Canisius advised the generals of the order to create a college of authors; urged scholars like Bartholomæus Latomus, Friedrich Staphylus, and Hieronymus Torensis to publish their works; assisted Onofrio Panvinio and the polemic Stanislaus Hosius, reading their manuscripts and correcting proofs; and contributed to the work of his friend Surius on the councils. At his solicitation the "Briefe aus Indien", the first relations of Catholic missioners, were published (Dillingen, 1563-71); "Canisius", wrote the Protestant preacher, Witz, "by this activity gave an impulse which deserves our undivided recognition, indeed which arouses our admiration" ("Petrus Canisius", Vienna, 1897, p. 12).
The latest bibliography of the Society of Jesus devotes thirty-eight quarto pages to a list of the works published by Canisius and their different editions, and it must be added that this list is incomplete. The most important of his works are described below; the asterisk signifies that the work bears the name of Canisius neither on the title page nor in the preface. His chief work is his triple "Catechism". In 1551 King Ferdinand I asked the University of Vienna to write a compendium of Christian doctrine, and Canisius wrote (Vienna, 1555), at first for advanced students, his "Summa doctrinæ christianæ . . . in usum Christianæ pueritiæ", two hundred and eleven questions in five chapters (the first edition appeared without the name of the author, but later all three catechisms bore his name); then a short extract for school children, "Summa . . . ad captum rudiorum accommodata" (Ingolstadt, 1556), was published as an appendix to the "Principia Grammatices"; his catechism for students of the lower and middle grades, "Parvus Catechismus Catholicorum" (later known as "Institutiones christianæ pietatis" or "Catechismus catholicus"), is an extract from the larger catechism, written in the winter of 1557-58. Of the first Latin edition (Cologne, 1558), no copy is known to exist; the German edition appeared at Dillingen, 1560. The "Summa" only received its definite form in the Cologne edition of 1556; it contains two hundred and twenty-two questions, and two thousand quotations from the Scriptures, and about twelve hundred quotations from the Fathers of the Church are inscribed on the margins; later all these quotations were compiled in the original by Peter Busæus, S.J., and appeared in four quarto volumes under the title "Authoritates Sacræ Scripturæ et Sanctorum patrum" etc. (Cologne, 1569-70); in 1557 Johannes Hasius, S.J., published the same work in one large folio volume, entitled "Opus catechisticum", for which Canisius wrote an introduction. The catechism of Canisius is remarkable for its ecclesiastically correct teachings, its clear, positive sentences, its mild and dignified form. It is today recognized as a masterpiece even by non-Catholics, e.g., the historians Ranke, Menzel, Philippson, and the theologians Kawerau, Rouffet, Zerschwitz.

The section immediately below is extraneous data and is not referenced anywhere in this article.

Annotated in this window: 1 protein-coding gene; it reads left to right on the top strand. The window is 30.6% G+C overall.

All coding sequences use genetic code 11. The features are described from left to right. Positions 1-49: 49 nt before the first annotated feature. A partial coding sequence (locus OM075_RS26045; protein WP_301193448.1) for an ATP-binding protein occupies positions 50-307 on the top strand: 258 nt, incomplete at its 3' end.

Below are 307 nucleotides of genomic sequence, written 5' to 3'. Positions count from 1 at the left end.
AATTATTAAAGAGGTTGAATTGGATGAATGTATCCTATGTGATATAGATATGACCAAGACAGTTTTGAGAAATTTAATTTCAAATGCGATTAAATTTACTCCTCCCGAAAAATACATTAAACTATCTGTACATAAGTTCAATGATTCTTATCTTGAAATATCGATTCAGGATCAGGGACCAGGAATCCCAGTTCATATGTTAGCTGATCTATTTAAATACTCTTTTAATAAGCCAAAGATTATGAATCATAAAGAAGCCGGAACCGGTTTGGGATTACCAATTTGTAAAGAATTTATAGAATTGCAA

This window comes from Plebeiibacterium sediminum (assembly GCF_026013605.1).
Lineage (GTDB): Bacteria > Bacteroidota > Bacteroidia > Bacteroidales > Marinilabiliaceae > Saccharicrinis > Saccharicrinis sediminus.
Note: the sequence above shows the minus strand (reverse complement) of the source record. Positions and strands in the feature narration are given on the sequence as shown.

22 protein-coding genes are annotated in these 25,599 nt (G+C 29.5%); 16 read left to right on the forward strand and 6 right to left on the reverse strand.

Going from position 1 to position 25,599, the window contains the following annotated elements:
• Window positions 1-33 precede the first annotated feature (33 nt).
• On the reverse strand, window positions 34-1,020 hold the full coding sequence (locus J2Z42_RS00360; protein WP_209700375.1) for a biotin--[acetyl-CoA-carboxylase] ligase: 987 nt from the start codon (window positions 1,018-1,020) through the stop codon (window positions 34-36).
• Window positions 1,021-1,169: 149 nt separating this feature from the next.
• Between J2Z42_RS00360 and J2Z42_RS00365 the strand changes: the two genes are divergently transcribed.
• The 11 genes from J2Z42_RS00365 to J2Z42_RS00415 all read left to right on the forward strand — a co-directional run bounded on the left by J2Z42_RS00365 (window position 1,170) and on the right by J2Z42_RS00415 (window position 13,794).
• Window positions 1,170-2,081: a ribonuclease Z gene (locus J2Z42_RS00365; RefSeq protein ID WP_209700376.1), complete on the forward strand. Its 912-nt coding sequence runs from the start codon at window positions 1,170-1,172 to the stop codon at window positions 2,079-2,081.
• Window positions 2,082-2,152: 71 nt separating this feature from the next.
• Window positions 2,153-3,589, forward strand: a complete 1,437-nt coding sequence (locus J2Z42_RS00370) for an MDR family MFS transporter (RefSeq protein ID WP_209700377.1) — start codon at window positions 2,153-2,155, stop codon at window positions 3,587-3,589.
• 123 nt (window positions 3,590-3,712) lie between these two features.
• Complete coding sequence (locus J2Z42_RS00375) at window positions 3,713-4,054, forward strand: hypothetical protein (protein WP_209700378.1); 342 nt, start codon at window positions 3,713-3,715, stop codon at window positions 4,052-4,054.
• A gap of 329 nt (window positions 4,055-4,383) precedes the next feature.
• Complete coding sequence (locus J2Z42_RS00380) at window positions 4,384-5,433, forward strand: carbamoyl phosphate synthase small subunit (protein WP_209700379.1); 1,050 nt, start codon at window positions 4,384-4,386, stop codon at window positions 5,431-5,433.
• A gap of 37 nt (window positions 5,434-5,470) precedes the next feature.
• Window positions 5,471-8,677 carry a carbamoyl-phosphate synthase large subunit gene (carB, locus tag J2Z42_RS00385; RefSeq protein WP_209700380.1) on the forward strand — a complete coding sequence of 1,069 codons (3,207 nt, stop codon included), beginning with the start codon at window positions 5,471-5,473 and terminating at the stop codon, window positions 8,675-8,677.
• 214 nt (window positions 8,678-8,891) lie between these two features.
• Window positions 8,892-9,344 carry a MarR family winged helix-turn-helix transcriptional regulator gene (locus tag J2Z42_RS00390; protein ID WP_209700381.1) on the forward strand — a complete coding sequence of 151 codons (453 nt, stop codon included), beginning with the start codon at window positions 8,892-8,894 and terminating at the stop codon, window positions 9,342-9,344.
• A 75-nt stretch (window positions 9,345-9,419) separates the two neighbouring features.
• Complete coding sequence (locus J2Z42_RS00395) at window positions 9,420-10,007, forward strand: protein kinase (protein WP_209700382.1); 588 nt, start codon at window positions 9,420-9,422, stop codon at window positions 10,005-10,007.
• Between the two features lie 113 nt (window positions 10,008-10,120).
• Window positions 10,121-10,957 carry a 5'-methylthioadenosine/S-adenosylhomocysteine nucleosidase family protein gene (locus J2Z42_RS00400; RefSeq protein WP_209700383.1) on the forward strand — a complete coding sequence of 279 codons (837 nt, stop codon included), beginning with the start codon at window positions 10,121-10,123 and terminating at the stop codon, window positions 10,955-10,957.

Pius V entrusted Canisius with the confutation of the Centuriators of Magdeburg. Canisius undertook to prove the dishonesty of the centuriators by exposing their treatment of the principal persons in the Gospel — John the Baptist, the Mother of God, the Apostle St. Peter—and published (Dillingen, 1571) his next most important work, "Commentariorum de Verbi Dei corruptelis liber primus: in quo de Sanctissimi Præcursoris Domini Joannis Baptistæ Historia Evangelica . . . pertractatur". Here the confutation of the principal errors of Protestantism is exegetical and historical rather than scholastical; in 1577 "De Maria Virgine incomparabili, et Dei Genitrice sacrosancta, libri quinque" was published at Ingolstadt. Later he united these two works into one book of two volumes, "Commentariorum de Verbi corruptelis" (Ingolstadt, 1583, and later Paris and Lyons); the treatise on St. Peter and his primacy was only begun; the work on the Virgin Mary contains some quotations from the Fathers of the Church that had not been printed previously, and treats of the worship of Mary by the Church. A celebrated theologian of the present day called this work a classic defence of the whole Catholic doctrine about the Blessed Virgin (Scheeben, "Dogmatik", III, 478); in 1543 he published (under the name of Petrus Nouiomagus) "Des erleuchten D. Johannis Tauleri, von eym waren Euangelischen leben, Göttliche Predig. Leren" etc., in which several writings of the Dominican mystic appear in print for the first time. This was the first book published by a Jesuit. "Divi Cyrilli archiepiscopi Alexandrini Opera" (Latin translation, 2 fol. vols., Cologne, 1546); "D. Leonis Papæ huius nominis primi . . . Opera" (Cologne, 1546, later reprinted at Venice, Louvain, and Cologne), Leo is brought forward as a witness for the Catholic teachings and the discipline of the Church against the innovators; "De consolandis ægrotis" (Vienna, 1554), exhortations (Latin, German, and Italian) and prayers, with a preface by Canisius; "Lectiones et Precationes Ecclesiasticæ" (Ingolstadt, 1556), a prayerbook for students, reprinted more than thirty times under the titles of "Epistolæ et Evangelia" etc.; *"Principia grammatices" (Ingolstadt, 1556); Hannibal Codrett's Latin Grammar, adapted for German students by Canisius, reprinted in 1561, 1564 and 1568; *"Ordnung der Letaney von vnser lieben Frawen" [Dillingen (1558)], the first known printing of the Litany of Loreto, the second (Macerata, 1576) was most probably arranged by Canisius; *"Vom abschiedt des Coloquij zu Wormbs" (s. l. a., 1558?).